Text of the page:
Torpedo: Inventing the Military-Industrial Complex in the United States and Great Britain (Katherine C. Epstein, Harvard University Press, Cambridge, MA, 2014, 305 pp., photographs, notes, index, $45.00, hardcover)

The concept of the military-industrial complex is generally considered a device of the Cold War. This book puts forward a theory that it actually started almost a century earlier in the waning decades of the 1800s. Instead of nuclear weapons and jet fighters, the weapon that began the union of government and arms makers was the naval torpedo.

This new weapon threatened to upset the naval status quo by making the great powers’ advanced warships vulnerable to a small, relatively cheap device that could easily proliferate across the globe to even poor nations. At the same time, developing, manufacturing, and improving the torpedo was an expensive process that required engineers, scientists, and industrialists to cooperate with ministers and naval officers.

Before the torpedo militaries would either buy finished weapons from manufacturers or develop their own designs at government-run armories and arsenals. With the advent of this new shipkiller, the American and British administrations began to invest in private-sector research and development. This was a necessary decision to cope with the increasing costs of technologically advanced weapons as the industrial age matured in the late 19th century. As a result, inventions that came about through torpedo research initiated legal battles when inventors tried to market their designs abroad. To stop this, governments began claiming that the dispersal of such new technology violated national security needs, something that still occurs today.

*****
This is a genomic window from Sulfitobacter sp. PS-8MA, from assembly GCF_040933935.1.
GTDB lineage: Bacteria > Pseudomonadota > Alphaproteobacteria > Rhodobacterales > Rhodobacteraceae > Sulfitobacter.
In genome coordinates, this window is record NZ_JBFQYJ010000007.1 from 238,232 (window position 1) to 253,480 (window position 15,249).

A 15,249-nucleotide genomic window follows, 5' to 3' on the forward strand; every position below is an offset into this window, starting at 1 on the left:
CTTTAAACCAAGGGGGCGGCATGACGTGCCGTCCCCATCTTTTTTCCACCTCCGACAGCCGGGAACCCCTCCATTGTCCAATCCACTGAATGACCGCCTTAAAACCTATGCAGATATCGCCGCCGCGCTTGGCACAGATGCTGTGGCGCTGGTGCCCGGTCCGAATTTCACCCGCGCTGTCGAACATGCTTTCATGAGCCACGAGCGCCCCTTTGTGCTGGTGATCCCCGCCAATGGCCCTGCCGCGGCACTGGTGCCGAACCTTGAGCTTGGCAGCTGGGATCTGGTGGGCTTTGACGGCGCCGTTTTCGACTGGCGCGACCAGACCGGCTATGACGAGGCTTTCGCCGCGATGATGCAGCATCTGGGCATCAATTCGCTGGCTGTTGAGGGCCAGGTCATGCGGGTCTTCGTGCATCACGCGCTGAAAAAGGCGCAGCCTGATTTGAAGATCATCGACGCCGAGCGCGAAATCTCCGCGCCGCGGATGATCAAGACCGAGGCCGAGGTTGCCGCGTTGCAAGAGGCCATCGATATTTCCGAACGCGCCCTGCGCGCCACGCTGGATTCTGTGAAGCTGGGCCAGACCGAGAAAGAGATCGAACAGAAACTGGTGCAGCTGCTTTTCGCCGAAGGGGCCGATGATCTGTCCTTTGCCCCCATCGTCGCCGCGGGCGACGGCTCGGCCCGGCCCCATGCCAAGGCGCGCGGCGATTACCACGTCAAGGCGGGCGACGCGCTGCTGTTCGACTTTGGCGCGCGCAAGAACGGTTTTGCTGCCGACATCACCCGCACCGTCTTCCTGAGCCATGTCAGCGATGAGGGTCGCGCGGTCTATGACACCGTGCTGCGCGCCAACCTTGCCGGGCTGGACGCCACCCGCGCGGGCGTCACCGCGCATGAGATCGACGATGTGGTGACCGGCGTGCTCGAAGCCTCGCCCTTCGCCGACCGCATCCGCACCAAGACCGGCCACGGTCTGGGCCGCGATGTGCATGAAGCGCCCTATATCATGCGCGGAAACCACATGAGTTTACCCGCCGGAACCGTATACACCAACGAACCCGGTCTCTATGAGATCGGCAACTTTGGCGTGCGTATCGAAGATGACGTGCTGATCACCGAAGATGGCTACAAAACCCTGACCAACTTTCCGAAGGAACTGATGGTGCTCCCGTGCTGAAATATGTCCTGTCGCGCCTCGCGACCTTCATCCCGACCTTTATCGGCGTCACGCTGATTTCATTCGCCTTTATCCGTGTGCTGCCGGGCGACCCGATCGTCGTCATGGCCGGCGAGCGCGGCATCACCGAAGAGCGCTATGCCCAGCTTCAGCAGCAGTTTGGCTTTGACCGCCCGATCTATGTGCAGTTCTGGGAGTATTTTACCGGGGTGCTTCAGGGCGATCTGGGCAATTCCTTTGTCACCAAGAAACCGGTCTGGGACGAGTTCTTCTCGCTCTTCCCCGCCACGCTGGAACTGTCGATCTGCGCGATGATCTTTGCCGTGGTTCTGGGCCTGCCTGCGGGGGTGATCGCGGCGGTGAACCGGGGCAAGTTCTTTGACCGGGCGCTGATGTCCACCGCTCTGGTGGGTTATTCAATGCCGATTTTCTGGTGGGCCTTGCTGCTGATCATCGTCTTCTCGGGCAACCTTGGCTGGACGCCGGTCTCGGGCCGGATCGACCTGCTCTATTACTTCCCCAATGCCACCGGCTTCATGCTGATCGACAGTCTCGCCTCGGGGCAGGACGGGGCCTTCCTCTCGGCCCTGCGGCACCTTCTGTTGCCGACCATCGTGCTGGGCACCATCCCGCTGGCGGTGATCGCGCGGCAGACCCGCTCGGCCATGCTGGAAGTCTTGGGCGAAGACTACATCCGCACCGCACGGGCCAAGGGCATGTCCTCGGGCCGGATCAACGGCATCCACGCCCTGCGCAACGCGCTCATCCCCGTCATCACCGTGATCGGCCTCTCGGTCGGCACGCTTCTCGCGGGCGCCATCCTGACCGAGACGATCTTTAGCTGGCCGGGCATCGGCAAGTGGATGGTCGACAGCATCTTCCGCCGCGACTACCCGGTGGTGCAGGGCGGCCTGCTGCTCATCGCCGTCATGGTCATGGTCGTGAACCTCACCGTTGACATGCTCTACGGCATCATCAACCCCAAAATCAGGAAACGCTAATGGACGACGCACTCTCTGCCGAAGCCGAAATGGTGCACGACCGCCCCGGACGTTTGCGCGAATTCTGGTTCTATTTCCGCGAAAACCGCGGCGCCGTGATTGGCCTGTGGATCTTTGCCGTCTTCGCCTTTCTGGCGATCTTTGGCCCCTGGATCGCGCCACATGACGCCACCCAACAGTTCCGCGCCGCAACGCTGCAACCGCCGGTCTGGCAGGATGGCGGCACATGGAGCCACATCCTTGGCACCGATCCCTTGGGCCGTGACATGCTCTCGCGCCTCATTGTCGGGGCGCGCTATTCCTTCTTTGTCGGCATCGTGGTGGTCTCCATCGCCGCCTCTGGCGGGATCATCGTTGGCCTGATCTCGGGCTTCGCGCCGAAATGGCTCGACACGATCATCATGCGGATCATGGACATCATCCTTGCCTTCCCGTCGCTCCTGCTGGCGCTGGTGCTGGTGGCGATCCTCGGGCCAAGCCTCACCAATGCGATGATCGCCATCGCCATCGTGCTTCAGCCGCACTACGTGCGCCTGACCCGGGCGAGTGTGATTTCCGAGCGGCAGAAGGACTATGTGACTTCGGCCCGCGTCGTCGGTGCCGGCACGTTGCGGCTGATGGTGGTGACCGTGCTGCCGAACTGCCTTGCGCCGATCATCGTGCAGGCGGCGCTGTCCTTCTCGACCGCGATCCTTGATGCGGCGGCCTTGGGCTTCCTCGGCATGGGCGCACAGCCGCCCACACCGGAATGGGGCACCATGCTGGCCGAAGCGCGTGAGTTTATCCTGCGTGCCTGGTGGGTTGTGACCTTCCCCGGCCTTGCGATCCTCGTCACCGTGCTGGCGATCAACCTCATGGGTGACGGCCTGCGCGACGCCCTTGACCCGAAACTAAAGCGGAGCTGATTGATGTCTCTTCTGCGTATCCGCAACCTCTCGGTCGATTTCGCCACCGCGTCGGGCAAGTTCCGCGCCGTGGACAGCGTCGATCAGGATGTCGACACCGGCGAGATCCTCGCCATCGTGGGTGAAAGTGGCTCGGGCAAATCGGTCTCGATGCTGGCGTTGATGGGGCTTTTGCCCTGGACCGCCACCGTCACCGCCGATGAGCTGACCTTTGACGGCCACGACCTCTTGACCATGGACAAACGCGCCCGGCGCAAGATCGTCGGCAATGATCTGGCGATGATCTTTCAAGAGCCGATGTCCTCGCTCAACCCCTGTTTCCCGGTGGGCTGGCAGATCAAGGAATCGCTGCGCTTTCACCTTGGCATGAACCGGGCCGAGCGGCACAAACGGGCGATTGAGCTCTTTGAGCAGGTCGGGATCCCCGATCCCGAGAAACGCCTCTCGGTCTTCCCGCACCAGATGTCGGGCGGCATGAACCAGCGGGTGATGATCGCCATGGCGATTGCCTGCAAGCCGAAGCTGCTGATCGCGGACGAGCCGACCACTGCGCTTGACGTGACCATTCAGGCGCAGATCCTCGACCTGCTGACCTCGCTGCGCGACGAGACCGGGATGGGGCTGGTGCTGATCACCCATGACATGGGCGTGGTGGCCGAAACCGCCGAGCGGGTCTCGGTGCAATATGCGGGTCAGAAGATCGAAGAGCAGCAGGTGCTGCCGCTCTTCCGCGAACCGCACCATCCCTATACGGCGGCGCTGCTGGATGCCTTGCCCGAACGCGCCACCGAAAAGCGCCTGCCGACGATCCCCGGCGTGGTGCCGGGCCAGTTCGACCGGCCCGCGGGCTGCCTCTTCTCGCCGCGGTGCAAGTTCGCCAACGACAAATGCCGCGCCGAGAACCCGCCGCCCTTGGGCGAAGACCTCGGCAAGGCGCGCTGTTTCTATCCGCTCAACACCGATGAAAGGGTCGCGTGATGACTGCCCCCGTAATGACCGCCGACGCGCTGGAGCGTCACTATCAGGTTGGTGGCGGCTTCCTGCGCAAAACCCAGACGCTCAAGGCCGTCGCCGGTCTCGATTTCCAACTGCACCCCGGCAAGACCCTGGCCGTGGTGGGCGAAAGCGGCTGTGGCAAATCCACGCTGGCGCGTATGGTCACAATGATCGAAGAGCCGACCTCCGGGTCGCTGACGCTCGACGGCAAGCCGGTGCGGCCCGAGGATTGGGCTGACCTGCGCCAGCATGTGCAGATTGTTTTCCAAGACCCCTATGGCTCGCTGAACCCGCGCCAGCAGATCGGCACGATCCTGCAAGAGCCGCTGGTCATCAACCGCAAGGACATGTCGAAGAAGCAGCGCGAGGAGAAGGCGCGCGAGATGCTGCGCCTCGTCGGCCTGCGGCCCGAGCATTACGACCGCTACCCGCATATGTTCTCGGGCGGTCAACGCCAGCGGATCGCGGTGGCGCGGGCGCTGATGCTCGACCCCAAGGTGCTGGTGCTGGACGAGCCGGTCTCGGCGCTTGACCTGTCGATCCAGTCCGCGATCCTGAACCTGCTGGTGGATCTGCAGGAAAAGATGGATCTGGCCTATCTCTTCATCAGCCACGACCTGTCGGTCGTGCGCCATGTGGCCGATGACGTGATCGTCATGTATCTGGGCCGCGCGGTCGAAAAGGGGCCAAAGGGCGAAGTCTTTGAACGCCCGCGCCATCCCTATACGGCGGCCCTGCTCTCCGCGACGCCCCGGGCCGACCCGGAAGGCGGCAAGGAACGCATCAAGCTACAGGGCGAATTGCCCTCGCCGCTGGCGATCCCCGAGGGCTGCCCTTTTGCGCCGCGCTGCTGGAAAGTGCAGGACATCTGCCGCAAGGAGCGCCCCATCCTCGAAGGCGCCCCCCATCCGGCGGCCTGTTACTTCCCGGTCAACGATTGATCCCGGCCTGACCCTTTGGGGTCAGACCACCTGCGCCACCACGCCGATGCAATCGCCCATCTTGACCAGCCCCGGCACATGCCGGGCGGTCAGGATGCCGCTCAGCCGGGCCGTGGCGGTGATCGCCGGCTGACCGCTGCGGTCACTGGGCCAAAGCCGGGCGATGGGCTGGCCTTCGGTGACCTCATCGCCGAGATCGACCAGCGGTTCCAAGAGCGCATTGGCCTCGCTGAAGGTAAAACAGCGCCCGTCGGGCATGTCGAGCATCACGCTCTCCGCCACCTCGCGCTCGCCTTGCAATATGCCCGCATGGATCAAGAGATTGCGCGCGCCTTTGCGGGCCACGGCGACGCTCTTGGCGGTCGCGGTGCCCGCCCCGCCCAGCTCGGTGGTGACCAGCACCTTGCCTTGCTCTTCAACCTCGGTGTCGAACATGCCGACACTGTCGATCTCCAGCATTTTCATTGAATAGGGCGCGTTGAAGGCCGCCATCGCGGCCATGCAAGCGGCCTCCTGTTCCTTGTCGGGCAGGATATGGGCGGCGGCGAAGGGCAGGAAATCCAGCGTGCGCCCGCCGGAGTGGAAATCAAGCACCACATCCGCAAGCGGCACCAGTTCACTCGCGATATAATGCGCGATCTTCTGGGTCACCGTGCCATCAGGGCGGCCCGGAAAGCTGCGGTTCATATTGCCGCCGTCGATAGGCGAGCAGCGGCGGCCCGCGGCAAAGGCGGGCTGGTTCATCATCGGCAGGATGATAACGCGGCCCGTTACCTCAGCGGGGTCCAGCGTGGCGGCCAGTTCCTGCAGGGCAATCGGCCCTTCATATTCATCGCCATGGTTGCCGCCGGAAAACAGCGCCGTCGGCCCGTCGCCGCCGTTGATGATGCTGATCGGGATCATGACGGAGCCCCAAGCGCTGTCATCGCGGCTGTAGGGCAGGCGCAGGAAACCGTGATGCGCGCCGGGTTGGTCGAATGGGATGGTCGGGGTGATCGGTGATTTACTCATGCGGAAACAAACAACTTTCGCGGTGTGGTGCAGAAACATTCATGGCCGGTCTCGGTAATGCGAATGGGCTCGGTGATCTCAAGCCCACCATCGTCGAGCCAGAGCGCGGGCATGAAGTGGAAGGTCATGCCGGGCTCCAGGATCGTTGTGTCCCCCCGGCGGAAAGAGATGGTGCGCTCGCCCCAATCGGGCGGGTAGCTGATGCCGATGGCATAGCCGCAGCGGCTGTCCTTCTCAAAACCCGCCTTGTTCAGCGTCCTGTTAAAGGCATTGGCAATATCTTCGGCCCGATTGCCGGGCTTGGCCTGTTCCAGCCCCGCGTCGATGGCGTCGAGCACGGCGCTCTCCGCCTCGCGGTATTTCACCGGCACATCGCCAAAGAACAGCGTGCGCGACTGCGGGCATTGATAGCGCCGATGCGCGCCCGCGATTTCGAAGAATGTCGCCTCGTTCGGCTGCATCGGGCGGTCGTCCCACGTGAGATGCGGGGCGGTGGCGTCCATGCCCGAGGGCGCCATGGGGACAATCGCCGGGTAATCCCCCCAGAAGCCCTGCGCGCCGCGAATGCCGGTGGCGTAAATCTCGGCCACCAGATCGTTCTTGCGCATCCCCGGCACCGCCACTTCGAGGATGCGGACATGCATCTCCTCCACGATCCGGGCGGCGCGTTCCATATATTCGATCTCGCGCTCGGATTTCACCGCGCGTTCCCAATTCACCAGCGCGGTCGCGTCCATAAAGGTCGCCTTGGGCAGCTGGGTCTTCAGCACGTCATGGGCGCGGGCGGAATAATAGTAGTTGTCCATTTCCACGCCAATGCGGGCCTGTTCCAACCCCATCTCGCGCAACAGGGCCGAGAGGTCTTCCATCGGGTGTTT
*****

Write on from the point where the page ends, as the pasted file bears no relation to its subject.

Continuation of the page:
Telling this tale requires a complex weave of detailed technical information, political maneuvering, and legal dueling. The author manages to pull it all together. Her arguments are sound and shed light on a facet of military history that heretofore has been neglected and unknown.

The Fights on the Little Big Horn: Unveiling the Mysteries of Custer’s Last Stand (Gordon Harper, Casemate Publishing, Havertown, PA, 2014, 408 pp., maps, photographs, notes, bibliography, index, $32.95, hardcover)

The story of Custer’s last stand has been refought and retold in so many books and articles over the last 138 years it seems unlikely anything new could be written about it. There is such an enormous body of work on this one short engagement and its aftermath one could spend a lifetime sifting through it. That is precisely what the author of this book did. Visiting the battlefield as a young man, he became intrigued and began researching it, collecting whatever he could find. There are many controversies, legends, and conflicting tales surrounding the demise of the 7th Cavalry that June day in 1876; Mr. Harper spent decades sifting through them all.